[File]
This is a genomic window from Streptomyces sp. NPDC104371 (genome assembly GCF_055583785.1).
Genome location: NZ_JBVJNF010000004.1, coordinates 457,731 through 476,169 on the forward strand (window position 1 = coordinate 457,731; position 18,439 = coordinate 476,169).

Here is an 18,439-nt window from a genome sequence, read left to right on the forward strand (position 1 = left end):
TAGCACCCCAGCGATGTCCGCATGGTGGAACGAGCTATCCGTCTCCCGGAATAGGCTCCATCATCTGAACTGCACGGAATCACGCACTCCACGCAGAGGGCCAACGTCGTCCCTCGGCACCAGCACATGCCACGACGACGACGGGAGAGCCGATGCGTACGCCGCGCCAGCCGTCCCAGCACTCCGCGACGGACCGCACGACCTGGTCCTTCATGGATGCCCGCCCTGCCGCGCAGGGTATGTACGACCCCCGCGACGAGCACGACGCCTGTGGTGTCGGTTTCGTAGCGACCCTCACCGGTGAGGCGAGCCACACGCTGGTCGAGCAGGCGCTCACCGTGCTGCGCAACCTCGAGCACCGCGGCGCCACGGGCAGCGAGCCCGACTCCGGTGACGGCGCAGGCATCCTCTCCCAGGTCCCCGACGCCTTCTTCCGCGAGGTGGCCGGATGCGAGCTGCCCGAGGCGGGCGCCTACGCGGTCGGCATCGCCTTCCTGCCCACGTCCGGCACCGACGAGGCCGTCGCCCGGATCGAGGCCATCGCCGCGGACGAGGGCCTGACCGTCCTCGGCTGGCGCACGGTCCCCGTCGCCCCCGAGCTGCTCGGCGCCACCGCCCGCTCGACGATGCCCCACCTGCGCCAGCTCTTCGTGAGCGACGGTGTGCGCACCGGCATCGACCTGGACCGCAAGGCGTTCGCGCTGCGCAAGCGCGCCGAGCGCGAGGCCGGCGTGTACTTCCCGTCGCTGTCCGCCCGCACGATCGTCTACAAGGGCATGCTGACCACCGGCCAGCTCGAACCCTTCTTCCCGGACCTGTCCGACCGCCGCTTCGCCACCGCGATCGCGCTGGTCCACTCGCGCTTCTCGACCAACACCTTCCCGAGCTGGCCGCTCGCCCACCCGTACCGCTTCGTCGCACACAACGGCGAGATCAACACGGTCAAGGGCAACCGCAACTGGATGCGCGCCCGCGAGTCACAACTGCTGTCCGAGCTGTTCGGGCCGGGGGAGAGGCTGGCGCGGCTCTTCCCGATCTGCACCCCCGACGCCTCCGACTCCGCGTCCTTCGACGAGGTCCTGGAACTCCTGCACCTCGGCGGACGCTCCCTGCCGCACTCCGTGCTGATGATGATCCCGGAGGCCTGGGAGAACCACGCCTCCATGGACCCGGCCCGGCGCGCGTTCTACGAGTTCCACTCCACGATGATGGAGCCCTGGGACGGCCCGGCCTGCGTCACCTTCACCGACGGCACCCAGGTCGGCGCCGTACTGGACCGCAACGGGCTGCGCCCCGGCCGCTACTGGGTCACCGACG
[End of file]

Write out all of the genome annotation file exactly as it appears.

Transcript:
This is a genomic window from Streptomyces sp. NPDC104371 (genome assembly GCF_055583785.1).
Genome location: NZ_JBVJNF010000004.1, coordinates 457,731 through 476,169 on the forward strand (window position 1 = coordinate 457,731; position 18,439 = coordinate 476,169).

Here is an 18,439-nt window from a genome sequence, read left to right on the forward strand (position 1 = left end):
TAGCACCCCAGCGATGTCCGCATGGTGGAACGAGCTATCCGTCTCCCGGAATAGGCTCCATCATCTGAACTGCACGGAATCACGCACTCCACGCAGAGGGCCAACGTCGTCCCTCGGCACCAGCACATGCCACGACGACGACGGGAGAGCCGATGCGTACGCCGCGCCAGCCGTCCCAGCACTCCGCGACGGACCGCACGACCTGGTCCTTCATGGATGCCCGCCCTGCCGCGCAGGGTATGTACGACCCCCGCGACGAGCACGACGCCTGTGGTGTCGGTTTCGTAGCGACCCTCACCGGTGAGGCGAGCCACACGCTGGTCGAGCAGGCGCTCACCGTGCTGCGCAACCTCGAGCACCGCGGCGCCACGGGCAGCGAGCCCGACTCCGGTGACGGCGCAGGCATCCTCTCCCAGGTCCCCGACGCCTTCTTCCGCGAGGTGGCCGGATGCGAGCTGCCCGAGGCGGGCGCCTACGCGGTCGGCATCGCCTTCCTGCCCACGTCCGGCACCGACGAGGCCGTCGCCCGGATCGAGGCCATCGCCGCGGACGAGGGCCTGACCGTCCTCGGCTGGCGCACGGTCCCCGTCGCCCCCGAGCTGCTCGGCGCCACCGCCCGCTCGACGATGCCCCACCTGCGCCAGCTCTTCGTGAGCGACGGTGTGCGCACCGGCATCGACCTGGACCGCAAGGCGTTCGCGCTGCGCAAGCGCGCCGAGCGCGAGGCCGGCGTGTACTTCCCGTCGCTGTCCGCCCGCACGATCGTCTACAAGGGCATGCTGACCACCGGCCAGCTCGAACCCTTCTTCCCGGACCTGTCCGACCGCCGCTTCGCCACCGCGATCGCGCTGGTCCACTCGCGCTTCTCGACCAACACCTTCCCGAGCTGGCCGCTCGCCCACCCGTACCGCTTCGTCGCACACAACGGCGAGATCAACACGGTCAAGGGCAACCGCAACTGGATGCGCGCCCGCGAGTCACAACTGCTGTCCGAGCTGTTCGGGCCGGGGGAGAGGCTGGCGCGGCTCTTCCCGATCTGCACCCCCGACGCCTCCGACTCCGCGTCCTTCGACGAGGTCCTGGAACTCCTGCACCTCGGCGGACGCTCCCTGCCGCACTCCGTGCTGATGATGATCCCGGAGGCCTGGGAGAACCACGCCTCCATGGACCCGGCCCGGCGCGCGTTCTACGAGTTCCACTCCACGATGATGGAGCCCTGGGACGGCCCGGCCTGCGTCACCTTCACCGACGGCACCCAGGTCGGCGCCGTACTGGACCGCAACGGGCTGCGCCCCGGCCGCTACTGGGTCACCGACG